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Does Mediation need a version of the New York Convention?

by Luke Lofthouse on 13 Apr 2017

international mediated settlement agreements iMSAs enforcement

Mediation is inherently informal, flexible and extra-judicial. Does it require an enforcement convention?

Commercial mediation in 2017 might reasonably be characterised as a common law and domestic phenomenon. Parties from many countries have benefited from mediation, but tend only to do so when litigating in foreign or international courts. Greater use of mediation would undoubtedly address widespread concerns over cost and time in international arbitration, so what is holding the process back?

For some, the issue is enforcement. International mediated settlement agreements (known as "iMSAs") are agreements reached between parties, through mediation, that have a cross-border element. Issues of enforcement arise, normally, when a party located in a jurisdiction other than the host state (where the mediation is settled) wishes to enforce the settlement agreement in said foreign state. 

Currently, parties seeking enforcement as described above (i.e. in a cross-border manner) have a number of options should problems present following a mediated settlement agreement (MSA).

Current enforcement position

The current position in respect of enforcing mediation agreements is a checkerboard of different legal modalities. The EU - via the 2008 Mediation Directive - grants mediated settlement agreements cross-recognition between Member States. Elsewhere, no such mechanisms exist, and parties must fall back on private international law principles. Neither is as comprehensive as ubiquitous or attractive as the New York Convention is for arbitration.

Private international law

Private international law comprises a framework for ensuring consistency across jurisdictions that seeks to reflect the contractual agreements between parties. Invoking these principles is nevertheless expensive and unpredictable. Typically parties must go through a court-based, litigious process that invariably becomes technical and protracted.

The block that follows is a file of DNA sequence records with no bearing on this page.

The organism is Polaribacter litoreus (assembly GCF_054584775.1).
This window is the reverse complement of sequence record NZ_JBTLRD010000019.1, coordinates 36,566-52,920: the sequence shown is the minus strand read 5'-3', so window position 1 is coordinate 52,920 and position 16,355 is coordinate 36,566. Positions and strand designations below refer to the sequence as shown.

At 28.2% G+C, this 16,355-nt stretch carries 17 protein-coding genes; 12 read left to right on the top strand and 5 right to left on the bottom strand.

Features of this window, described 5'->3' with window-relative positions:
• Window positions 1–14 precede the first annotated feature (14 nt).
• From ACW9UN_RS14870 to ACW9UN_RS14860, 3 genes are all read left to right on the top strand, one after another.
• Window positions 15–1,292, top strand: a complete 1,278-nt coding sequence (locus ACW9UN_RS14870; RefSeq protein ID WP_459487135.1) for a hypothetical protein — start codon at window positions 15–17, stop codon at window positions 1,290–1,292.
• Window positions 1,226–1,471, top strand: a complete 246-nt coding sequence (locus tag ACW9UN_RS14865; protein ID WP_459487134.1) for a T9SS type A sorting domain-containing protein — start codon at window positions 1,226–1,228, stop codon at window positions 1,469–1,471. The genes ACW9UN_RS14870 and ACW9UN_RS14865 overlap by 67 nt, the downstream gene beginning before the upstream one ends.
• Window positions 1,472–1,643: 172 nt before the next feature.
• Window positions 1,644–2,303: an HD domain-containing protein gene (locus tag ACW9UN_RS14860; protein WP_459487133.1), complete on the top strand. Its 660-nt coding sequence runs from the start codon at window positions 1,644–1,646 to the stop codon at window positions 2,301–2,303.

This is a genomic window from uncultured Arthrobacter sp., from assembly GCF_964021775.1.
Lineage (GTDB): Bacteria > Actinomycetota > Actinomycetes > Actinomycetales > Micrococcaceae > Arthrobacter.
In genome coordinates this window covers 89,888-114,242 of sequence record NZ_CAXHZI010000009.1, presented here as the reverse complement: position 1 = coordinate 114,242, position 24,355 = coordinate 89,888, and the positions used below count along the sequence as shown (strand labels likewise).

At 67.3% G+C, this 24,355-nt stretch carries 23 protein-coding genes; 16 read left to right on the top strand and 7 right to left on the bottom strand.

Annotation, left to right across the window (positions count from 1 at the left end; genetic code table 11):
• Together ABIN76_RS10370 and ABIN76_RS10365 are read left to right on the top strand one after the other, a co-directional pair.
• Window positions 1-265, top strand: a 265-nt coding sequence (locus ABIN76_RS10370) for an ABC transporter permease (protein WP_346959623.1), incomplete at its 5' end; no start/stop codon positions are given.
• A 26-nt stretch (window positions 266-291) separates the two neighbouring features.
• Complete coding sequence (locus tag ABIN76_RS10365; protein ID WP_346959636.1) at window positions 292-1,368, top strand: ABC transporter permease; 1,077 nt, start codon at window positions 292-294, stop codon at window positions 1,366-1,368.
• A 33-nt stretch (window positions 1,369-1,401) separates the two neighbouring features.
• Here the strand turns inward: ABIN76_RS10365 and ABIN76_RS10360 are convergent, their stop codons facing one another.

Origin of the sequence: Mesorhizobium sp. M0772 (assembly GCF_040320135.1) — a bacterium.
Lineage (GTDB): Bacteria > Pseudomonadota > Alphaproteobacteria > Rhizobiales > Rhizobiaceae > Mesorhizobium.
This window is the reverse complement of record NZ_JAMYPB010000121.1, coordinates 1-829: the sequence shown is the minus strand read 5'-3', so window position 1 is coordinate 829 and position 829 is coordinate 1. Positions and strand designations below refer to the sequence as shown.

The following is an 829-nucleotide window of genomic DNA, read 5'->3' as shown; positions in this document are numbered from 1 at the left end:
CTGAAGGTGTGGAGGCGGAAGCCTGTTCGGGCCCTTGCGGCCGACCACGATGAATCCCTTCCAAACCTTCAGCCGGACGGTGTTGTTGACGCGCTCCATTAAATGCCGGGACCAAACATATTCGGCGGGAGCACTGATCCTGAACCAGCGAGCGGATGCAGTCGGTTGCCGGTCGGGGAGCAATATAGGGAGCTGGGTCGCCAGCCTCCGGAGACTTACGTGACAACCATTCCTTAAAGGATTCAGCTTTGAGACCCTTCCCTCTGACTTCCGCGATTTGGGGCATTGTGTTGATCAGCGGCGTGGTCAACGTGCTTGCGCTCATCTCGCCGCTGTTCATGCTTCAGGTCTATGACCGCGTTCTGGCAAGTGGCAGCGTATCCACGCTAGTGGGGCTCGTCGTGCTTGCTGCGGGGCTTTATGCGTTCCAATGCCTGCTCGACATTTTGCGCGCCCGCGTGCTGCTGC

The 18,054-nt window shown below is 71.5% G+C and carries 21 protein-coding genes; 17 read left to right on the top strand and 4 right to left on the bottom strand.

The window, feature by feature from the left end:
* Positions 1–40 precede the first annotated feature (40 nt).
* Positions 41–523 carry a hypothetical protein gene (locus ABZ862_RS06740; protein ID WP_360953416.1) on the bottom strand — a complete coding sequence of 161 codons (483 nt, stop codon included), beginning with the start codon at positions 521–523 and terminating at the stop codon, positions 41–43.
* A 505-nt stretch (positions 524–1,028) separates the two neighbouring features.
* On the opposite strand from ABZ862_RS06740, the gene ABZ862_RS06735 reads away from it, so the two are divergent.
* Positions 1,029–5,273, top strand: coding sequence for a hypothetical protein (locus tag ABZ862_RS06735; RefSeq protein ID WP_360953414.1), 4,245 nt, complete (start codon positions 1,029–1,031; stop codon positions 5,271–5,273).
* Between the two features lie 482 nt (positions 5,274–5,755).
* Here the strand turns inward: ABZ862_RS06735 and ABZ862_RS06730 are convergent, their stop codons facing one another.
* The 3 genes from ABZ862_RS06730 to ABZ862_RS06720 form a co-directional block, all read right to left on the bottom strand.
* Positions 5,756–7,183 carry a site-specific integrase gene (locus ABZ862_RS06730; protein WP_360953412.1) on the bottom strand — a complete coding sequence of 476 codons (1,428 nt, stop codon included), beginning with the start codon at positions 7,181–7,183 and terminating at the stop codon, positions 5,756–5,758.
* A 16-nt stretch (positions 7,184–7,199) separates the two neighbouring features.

Hybrid alternative dispute resolution

Alternatively, parties have been known to employ hybrid dispute resolution processes (arb-med-arb, for example) to exploit the enforcement mechanism in the New York Convention (NYC) for the purposes of an MSA dispute. It is well established that during the course of international arbitration disputing parties might resort to mediation (arb-med) to ‘beat’ the arbitration by achieving their own consensual settlement. In arb-med-arb the parties commence an arbitration with the intention of converting it into a mediation soon after its commencement. If the mediation produces an MSA the arbitrator converts it into a consent award and it will thus, prima facie, be enforceable under the NYC.

It remains to be seen if entering into an arbitration for the sole purpose of obtaining an enforceable iMSA, almost as a legal fiction, would attract the benefits of enforcement under the NYC. However, where both parties fully intend at the outset to submit to the arbitration and then come to a settlement later, it is, at the very least, a way of ensuring cross-border enforcement of an MSA.

Existing enforcement mechanisms

Finally, it is pertinent to consider existing enforcement mechanisms, through which iMSAs will acquire broader recognition over and above the principles of private international law. Naturally this is location-specific, but a good example is the EU’s Mediation Directive. The Directive will apply when at least one of the parties is domiciled - or habitually resident - in a Member State different to that of the other party when the parties agreed to use mediation. Moreover, the Directive obliges Member States to set up a mechanism by which agreements resulting from mediation can be rendered enforceable if both parties request.

Under English law prior to the Directive’s implementation, an MSA was only enforceable as a contract, so parties needed to go to court. For cross-EU disputes the Directive has improved things, especially in the realm of enforcement. However, it is of little help for disputes that have an extra-EU element.